6 SEPTEMBER 1975, Page 4

Buying British

Sir: Your motoring correspondent Peire Paul Read (August 23) writes divertingly about how he came to be the owner of a "middle-aged bourgeois" Renault 16. The path we followed was very different, but ended in the same comfortable seat.

We wanted and intended to buy British, in fact nothing else occurred to us. But from the day early in 1972 when I ordered a new Ford Cortina automatic from our regular dealer we have heard nothing. No possibilitity of a mistake. A well-fed young man in a car-coat dragged me across a wet and windy car-park to a caravan where he took down every detail. Six months later I mentioned to a • Renault garage that I was wanting a new car, and the next day two models were driven out for us to try, one of which we bought. This comfortable and reliable car, which seems to have been made with the well-being of the driver in mind, rather than the convenience of the manufacturer, has just come up for its MOT test, and still not a word from Ford's. Whether the lack of efficiency and patriotism lies with the retailer or the manufacturer I don't know, but the negative result to the British would-be customer is the same.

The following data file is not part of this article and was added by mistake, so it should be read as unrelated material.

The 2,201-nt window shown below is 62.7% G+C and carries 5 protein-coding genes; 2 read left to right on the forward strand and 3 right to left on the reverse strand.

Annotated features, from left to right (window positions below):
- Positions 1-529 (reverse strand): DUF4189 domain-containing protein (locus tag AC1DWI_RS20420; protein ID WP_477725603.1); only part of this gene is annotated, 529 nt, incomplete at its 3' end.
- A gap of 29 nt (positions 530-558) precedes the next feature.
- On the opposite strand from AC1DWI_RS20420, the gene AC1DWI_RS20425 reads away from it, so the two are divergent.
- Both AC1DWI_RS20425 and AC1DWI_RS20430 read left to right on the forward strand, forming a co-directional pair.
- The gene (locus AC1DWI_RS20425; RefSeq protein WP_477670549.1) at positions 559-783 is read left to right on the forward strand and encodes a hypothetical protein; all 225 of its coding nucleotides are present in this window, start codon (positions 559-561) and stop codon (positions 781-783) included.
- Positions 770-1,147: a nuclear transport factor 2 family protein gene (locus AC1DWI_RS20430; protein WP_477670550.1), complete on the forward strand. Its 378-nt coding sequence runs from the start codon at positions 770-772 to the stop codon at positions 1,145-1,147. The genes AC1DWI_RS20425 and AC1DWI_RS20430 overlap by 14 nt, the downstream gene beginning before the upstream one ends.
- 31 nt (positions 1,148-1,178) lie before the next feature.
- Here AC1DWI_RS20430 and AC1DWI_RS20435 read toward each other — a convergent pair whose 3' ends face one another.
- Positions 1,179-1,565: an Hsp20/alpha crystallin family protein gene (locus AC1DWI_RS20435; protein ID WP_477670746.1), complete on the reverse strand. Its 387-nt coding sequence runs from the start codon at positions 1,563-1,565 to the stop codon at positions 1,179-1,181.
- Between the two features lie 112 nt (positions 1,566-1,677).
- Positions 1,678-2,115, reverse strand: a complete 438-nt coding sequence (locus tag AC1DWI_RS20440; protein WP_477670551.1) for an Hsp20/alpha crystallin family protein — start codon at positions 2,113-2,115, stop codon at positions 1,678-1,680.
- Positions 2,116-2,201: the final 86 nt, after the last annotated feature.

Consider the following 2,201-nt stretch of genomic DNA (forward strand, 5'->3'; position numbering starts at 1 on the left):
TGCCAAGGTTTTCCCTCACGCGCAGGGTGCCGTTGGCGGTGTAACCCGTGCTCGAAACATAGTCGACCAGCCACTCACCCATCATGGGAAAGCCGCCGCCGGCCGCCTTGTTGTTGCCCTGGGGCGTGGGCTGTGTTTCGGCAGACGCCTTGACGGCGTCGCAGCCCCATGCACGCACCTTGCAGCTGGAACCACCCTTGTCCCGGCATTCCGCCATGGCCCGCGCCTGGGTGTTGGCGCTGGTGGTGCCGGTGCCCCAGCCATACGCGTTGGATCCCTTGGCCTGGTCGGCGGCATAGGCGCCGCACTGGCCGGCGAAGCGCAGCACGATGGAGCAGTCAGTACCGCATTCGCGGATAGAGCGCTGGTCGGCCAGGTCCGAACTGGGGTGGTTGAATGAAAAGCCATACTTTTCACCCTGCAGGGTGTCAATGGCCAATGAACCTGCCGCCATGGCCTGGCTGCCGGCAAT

Can you give us a pithy answer for Fords in the laughably unlikely possibility of our order coming through?

Daphne Baker Cobhambury House, Cobham, Gravesend, Kent